By David Mirfield, Director of Product Management, AyasdiAI
COVID-19 has had a significant impact on the financial services industry, in terms of both how fraud has changed and the fact that it forced a significant amount of fast-tracked digital transformation. Many of these shifts were made to solve a problem quickly without necessarily being the optimal solution; they were in some instances more of an interim approach.
In the coming months, banks and other financial services organizations will likely start to come back to a more normal way of budgeting and provisioning as they consider their planning cycle.
We will see them start to focus far more materially on how to manage a less accelerated cycle. That allows leaders to make a more strategic assessment of what the landscape looks like. Until now, most of the focus has been on the customers, but now organizations will be thinking about how to protect themselves as well as they protect their customers.
Let’s look at what financial services executives need to think about in the coming year in terms of preventing fraud and what to be aware of.
The Great Bank Reset
Banks have begun to and will continue to focus internally at how to protect themselves from fraud, but without just passing the buck to the customer, either. For instance, first-party fraud will be a great focus area. In this type of fraud, customers, or at least very well fabricated false identities, deliberately attempt to commit fraud inside the bank.
Moving away from endpoint solutions will be an important step. The rapid move to cloud-based models has opened security gaps. Many organizations have tried to solve the more immediate fraud problems with endpoint solutions, but this approach is unsustainable. They need to optimize the use of data, optimize the use of analytics, and get a 360-degree view of fraud risk – as opposed to having different teams or different solutions working in silos.
Another important step is the combination of anti-money laundering (AML) and fraud into one holistic view. This isn’t going to happen overnight, but change is coming. We’ve seen the need to use more and more advanced techniques in AML. And with the familiarity of using those techniques already in the fraud space, we’re going to see more organizations start to consider how to tie these together more strategically and more aggressively than they ever have.
Overcoming the siloed roles of fraud experts and AML professionals
Strategically and from an investment perspective, bank leaders are looking for a more overarching solution that works better than single solutions roles possibly can. That doesn’t mean fraud prevention and AML experts can’t act autonomously to ensure they manage their business teams effectively, but rather, they have the ability to draw down from data, analytics and technology insights across both areas. How criminals act is ring-fenced, but the way banks combat it shouldn’t be.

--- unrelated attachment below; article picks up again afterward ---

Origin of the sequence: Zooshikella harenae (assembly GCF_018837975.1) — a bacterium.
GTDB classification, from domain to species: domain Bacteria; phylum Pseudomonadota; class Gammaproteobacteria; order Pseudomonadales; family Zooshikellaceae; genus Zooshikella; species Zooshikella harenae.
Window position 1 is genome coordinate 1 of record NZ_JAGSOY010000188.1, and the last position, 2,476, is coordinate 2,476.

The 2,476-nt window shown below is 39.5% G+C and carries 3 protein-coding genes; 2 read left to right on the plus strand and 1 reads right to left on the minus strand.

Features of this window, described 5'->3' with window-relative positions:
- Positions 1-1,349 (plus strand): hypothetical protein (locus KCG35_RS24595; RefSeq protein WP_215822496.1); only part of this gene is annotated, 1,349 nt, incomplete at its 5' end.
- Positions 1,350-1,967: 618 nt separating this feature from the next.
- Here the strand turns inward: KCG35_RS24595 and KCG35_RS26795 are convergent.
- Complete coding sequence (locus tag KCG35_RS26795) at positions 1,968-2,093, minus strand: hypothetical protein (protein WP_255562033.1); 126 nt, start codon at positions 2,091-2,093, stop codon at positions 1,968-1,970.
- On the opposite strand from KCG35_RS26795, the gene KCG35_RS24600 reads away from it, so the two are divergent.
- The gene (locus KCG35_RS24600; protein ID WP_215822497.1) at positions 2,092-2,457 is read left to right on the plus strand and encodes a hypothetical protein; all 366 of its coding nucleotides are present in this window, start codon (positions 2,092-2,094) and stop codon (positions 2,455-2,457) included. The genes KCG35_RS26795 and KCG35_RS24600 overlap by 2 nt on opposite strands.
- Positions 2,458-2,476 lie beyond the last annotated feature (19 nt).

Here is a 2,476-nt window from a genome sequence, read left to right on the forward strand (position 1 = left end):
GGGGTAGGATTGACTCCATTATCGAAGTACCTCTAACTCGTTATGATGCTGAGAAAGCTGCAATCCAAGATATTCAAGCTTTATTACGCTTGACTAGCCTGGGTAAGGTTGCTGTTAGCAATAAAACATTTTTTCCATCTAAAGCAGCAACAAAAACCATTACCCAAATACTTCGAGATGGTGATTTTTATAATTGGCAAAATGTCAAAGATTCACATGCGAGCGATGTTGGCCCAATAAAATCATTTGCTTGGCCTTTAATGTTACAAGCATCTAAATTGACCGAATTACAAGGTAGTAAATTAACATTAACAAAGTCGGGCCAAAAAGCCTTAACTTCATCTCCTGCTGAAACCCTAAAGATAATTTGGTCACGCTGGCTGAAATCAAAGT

How to move forward into 2022
There are two areas to focus on to achieve stronger fraud protection in the new year.
Have a future-proofed approach: A future-proof approach is an evolution based on a modern technology choice. In this new paradigm, you’re not locked into one particular approach, and that gives you the flexibility to add new data sources and new models – and evolve your strategy as you see fit.
A holistic view: One of the key aspects of fighting fraud is being able to look across sophisticated patterns of risk – even if you haven’t seen that pattern of risk before. This allows you to understand what new risks could be occurring. This includes the recognition that the problem may be coming from within. The biggest risk that you’re going to see in terms of fraud or financial crime is insider fraud from current customers. Banks are going to need to be able to look inward and evaluate if the fraud is coming from within.
Ready for the unknown
Fraud protection continues to grow harder and harder in the financial services world as technology advances and bad actors find new methodologies. As financial institutions begin to re-assess their initial attempts at digital transformation and take the longer view, it’s an ideal time to focus on securing themselves, not just their customers, against fraud. This requires a more comprehensive approach to fraud prevention technologies that removes siloes as well as vendor lock-in. It will enable banks to see the larger risk patterns they wouldn’t be able to otherwise – including those coming from their own customers. These guidelines will help us move into the new year and its as-yet-unknown challenges with greater confidence.